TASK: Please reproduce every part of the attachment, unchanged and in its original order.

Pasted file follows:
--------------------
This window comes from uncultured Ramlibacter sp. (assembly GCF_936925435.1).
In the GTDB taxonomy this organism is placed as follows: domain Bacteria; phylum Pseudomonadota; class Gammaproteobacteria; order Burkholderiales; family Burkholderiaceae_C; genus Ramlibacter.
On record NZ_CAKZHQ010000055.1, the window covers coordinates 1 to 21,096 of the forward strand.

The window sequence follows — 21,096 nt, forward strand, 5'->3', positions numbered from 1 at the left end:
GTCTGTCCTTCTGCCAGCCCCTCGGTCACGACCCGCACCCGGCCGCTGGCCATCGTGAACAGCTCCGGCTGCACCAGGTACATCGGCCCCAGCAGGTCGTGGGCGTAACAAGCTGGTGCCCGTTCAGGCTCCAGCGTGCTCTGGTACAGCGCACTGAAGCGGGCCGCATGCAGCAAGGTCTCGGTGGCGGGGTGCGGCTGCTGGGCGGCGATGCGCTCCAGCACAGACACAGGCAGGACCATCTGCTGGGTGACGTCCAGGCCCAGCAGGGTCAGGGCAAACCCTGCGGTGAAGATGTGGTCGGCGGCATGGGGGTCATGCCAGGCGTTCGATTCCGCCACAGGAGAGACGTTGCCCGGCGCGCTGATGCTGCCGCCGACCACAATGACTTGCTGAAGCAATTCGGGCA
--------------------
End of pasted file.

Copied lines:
This window comes from uncultured Ramlibacter sp. (assembly GCF_936925435.1).
In the GTDB taxonomy this organism is placed as follows: domain Bacteria; phylum Pseudomonadota; class Gammaproteobacteria; order Burkholderiales; family Burkholderiaceae_C; genus Ramlibacter.
On record NZ_CAKZHQ010000055.1, the window covers coordinates 1 to 21,096 of the forward strand.

The window sequence follows — 21,096 nt, forward strand, 5'->3', positions numbered from 1 at the left end:
GTCTGTCCTTCTGCCAGCCCCTCGGTCACGACCCGCACCCGGCCGCTGGCCATCGTGAACAGCTCCGGCTGCACCAGGTACATCGGCCCCAGCAGGTCGTGGGCGTAACAAGCTGGTGCCCGTTCAGGCTCCAGCGTGCTCTGGTACAGCGCACTGAAGCGGGCCGCATGCAGCAAGGTCTCGGTGGCGGGGTGCGGCTGCTGGGCGGCGATGCGCTCCAGCACAGACACAGGCAGGACCATCTGCTGGGTGACGTCCAGGCCCAGCAGGGTCAGGGCAAACCCTGCGGTGAAGATGTGGTCGGCGGCATGGGGGTCATGCCAGGCGTTCGATTCCGCCACAGGAGAGACGTTGCCCGGCGCGCTGATGCTGCCGCCGACCACAATGACTTGCTGAAGCAATTCGGGCA